Variation in space-use patterns among free-ranging mammal populations has been an important area of study in behavioral ecology. We investigated the influence of landscape characteristics associated with landscape fragmentation and diversity on the home-range size of white-tailed deer (Odocoileus virginianus). We evaluated the relative contribution of 3 main land-cover types (forest, agriculture, and rangeland) to the composition of each home range and constructed sex- and season-specific linear regression models using landscape metrics relevant to habitat fragmentation and diversity. Both core and home-range areas were dominated by forest, agriculture, and rangeland. We found that landscape configuration metrics aimed at quantifying landscape fragmentation were good predictors of space use by white-tailed deer and that deer occupied smaller home ranges in highly fragmented areas. Our results indicate that once important cover types are present and patches are sized to meet the resource needs of the individual, configuration of those resource patches influences overall space use. These findings support the assertion that space use by white-tailed deer varies along a gradient of fragmentation.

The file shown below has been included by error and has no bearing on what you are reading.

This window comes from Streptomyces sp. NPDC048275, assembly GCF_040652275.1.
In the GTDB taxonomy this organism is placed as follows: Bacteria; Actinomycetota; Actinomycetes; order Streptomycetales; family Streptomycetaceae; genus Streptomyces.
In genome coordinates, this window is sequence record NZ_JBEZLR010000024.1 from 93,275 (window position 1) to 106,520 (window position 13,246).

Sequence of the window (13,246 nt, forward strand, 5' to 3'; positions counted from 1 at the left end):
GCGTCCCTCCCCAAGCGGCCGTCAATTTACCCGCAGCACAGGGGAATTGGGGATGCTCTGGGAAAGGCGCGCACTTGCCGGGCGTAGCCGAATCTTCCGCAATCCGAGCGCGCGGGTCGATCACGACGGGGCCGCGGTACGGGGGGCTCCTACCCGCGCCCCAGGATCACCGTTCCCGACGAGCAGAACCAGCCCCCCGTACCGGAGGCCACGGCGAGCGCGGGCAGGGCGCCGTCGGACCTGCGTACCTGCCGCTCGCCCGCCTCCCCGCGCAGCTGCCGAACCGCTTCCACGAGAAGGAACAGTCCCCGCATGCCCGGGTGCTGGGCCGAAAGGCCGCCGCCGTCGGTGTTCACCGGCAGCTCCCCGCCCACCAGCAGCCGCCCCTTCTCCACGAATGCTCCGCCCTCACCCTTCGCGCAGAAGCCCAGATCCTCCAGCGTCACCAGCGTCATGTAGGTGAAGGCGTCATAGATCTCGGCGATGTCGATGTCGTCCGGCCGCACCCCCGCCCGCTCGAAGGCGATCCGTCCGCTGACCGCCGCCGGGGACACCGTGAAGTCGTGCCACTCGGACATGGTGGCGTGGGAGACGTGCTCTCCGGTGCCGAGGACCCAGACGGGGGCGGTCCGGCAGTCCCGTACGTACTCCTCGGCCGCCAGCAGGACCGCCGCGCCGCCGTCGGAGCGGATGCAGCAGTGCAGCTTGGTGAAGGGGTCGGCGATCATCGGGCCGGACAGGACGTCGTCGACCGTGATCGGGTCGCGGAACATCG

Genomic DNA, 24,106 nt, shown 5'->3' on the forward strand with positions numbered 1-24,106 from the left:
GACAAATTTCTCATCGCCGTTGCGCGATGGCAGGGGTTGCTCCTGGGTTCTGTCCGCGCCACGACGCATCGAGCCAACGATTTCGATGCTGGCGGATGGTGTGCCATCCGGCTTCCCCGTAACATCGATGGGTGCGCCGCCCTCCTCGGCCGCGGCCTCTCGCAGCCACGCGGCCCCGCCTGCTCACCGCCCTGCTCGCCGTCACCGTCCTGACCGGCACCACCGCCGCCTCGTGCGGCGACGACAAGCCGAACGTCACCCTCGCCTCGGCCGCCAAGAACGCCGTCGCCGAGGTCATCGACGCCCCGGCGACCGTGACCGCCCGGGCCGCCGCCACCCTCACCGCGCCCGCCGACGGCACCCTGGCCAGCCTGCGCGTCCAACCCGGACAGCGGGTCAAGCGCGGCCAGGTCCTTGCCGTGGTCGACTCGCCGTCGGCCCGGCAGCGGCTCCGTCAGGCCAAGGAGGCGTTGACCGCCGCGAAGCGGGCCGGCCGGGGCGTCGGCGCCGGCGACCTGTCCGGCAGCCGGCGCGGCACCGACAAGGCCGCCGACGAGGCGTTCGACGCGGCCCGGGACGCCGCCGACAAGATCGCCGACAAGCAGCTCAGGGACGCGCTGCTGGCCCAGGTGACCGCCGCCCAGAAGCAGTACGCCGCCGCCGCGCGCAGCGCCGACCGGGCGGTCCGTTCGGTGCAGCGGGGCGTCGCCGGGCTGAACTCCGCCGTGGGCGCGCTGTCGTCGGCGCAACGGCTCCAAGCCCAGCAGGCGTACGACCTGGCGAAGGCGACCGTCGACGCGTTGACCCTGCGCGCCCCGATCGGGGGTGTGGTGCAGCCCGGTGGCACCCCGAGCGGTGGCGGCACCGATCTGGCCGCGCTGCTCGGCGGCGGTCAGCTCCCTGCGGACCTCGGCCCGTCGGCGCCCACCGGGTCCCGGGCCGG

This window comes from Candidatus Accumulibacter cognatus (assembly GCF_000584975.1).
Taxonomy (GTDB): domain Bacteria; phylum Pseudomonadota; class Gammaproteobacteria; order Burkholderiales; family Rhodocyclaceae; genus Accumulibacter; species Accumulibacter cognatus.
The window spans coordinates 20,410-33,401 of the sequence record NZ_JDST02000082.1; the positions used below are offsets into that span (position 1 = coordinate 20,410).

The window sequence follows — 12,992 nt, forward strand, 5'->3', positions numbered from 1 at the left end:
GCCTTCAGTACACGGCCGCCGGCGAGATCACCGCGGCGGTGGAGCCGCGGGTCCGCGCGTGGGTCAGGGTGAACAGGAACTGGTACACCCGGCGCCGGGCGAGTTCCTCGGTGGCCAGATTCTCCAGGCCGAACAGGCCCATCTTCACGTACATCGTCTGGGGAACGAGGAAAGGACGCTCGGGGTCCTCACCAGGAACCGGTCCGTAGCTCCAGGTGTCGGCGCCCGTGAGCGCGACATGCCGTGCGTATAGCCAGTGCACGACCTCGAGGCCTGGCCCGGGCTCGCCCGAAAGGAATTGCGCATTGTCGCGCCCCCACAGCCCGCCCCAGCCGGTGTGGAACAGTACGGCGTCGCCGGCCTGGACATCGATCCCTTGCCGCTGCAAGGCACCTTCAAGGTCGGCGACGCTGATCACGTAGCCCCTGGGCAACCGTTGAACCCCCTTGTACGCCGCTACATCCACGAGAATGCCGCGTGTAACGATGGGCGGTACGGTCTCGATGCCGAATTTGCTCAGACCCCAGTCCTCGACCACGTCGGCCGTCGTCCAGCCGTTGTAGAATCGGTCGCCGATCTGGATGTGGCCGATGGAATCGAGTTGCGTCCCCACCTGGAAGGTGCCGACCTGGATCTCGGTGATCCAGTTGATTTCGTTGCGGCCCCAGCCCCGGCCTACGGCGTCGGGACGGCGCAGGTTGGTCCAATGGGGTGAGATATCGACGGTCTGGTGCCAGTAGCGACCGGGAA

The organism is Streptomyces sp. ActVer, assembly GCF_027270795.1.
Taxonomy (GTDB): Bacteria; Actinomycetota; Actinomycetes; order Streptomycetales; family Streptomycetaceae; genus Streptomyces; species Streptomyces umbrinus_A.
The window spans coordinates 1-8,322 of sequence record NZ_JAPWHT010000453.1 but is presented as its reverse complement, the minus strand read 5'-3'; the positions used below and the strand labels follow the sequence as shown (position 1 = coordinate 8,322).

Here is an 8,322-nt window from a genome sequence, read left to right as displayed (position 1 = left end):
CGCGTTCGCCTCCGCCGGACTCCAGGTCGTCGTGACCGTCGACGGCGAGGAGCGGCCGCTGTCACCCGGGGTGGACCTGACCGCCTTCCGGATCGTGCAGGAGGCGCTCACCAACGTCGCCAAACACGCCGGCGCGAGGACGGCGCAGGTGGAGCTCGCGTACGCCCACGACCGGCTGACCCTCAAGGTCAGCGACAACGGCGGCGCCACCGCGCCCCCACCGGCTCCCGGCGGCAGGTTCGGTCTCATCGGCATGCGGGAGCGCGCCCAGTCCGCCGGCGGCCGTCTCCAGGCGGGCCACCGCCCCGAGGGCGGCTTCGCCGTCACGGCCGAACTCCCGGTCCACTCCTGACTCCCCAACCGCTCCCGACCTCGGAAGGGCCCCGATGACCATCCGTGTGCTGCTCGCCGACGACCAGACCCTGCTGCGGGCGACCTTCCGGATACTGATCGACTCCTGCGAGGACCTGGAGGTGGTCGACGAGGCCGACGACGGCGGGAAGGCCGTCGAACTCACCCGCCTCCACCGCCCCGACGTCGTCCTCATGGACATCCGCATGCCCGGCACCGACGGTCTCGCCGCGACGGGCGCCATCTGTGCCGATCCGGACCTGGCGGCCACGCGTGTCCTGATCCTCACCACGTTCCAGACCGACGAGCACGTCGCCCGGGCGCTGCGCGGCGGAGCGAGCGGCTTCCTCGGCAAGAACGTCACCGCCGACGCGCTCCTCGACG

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Vol. 94 • No. 2